UNITED KINGDOM : John Logie Baird (1888-1946), the television pioneer, with his 240 line television set, 1935. Baird is pointing at the set on the day the Alexandra Palace trials were announced. After a serious illness in 1922, Baird devoted himself to experimentation and developed a crude TV apparatus, able to transmit a picture and receive it over a range of a few feet. The first real demonstration was within two attic rooms in Soho, London, in early 1926, and by 1927 he had managed to transmit pictures by telephone line from London to Glasgow. (Photo by SSPL/Getty Images)
UNITED KINGDOM - NOVEMBER 23: The B16T was Pye's first post-war television set, and sold at £35.09d. Pye were the only company to offer a new design of TV in time for the re-start of television in the UK after the war. The other sets available at the time (and there were very few of them) were all pre-war design (sometimes put in a different cabinet to make them look new). As early as 1941 Pye had a theoretical design for a post-war television using a new type of valve which formed the heart of the UKs wartime radar receivers and in 1943 members of their radar team discreetly began work on a post-war television. This work gave Pye a development lead over other manufacturers, enabling them not only to be the only manufacturer able to offer an all-new television design (the model B16T) but also release it a full two months before regular transmissions resumed. (Photo by SSPL/Getty Images)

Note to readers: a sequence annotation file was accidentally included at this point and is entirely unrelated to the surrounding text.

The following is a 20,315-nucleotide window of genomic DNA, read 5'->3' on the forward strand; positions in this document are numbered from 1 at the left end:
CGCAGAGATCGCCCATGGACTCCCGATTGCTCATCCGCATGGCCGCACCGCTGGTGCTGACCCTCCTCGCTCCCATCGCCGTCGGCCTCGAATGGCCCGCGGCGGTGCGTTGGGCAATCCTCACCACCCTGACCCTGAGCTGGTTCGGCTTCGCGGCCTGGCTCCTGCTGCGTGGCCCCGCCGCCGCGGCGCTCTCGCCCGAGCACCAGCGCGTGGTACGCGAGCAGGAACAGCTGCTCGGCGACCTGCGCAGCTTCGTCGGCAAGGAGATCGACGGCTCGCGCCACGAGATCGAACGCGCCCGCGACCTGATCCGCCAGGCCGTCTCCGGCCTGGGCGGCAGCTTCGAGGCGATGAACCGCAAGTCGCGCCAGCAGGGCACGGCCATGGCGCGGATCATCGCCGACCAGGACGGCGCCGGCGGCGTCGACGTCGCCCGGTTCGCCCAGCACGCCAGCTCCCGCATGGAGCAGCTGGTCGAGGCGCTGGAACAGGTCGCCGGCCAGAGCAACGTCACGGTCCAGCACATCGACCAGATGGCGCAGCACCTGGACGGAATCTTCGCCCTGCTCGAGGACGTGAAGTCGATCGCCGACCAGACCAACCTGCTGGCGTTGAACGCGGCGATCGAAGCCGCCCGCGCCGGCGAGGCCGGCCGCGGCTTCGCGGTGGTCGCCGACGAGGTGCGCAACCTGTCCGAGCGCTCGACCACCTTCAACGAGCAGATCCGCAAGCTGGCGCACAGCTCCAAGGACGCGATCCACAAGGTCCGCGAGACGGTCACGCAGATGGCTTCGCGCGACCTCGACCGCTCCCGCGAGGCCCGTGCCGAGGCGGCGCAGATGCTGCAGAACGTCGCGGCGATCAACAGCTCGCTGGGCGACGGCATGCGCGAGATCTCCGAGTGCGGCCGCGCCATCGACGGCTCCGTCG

Irwin Cochen is shown looking over the Hampshire Model Du Mont Deluxe television receiver on Oct. 11, 1946 in New York. It has a twenty inch direct view tube which serves as the screen itself. The screen itself is retractable. (AP Photo)
1950: An advertisement for a Motorola television set. (Photo by MPI/Getty Images)
1953: An early domestic television set. (Photo by Keystone/Getty Images)
UNSPECIFIED - SEPTEMBER 19: Advertising for a Philips television set, 50's (Photo by Apic/Getty Images)
(GERMANY OUT) A couple sit in front of a television set- 1956 (Photo by ullstein bild/ullstein bild via Getty Images)
(AUSTRALIA & NEW ZEALAND OUT) Bruce Gyngell ... made Australian history by delivering the first TV broadcast on 16 September 1956. AGE FILE PIC Pub 24-02-1969 Neg No G2657. Celebrating 40 years of television. Eric Pearce's face on television set (This picture was used as part of a digitally enhanced image published in Metro, page 1, on 17/9/96). (This picture was used as part of a digitally enhanced image published in News, page 3 on 05-10-2000 re. news ratings) ***FDCTRANSFER*** (Photo by Fairfax Media via Getty Images)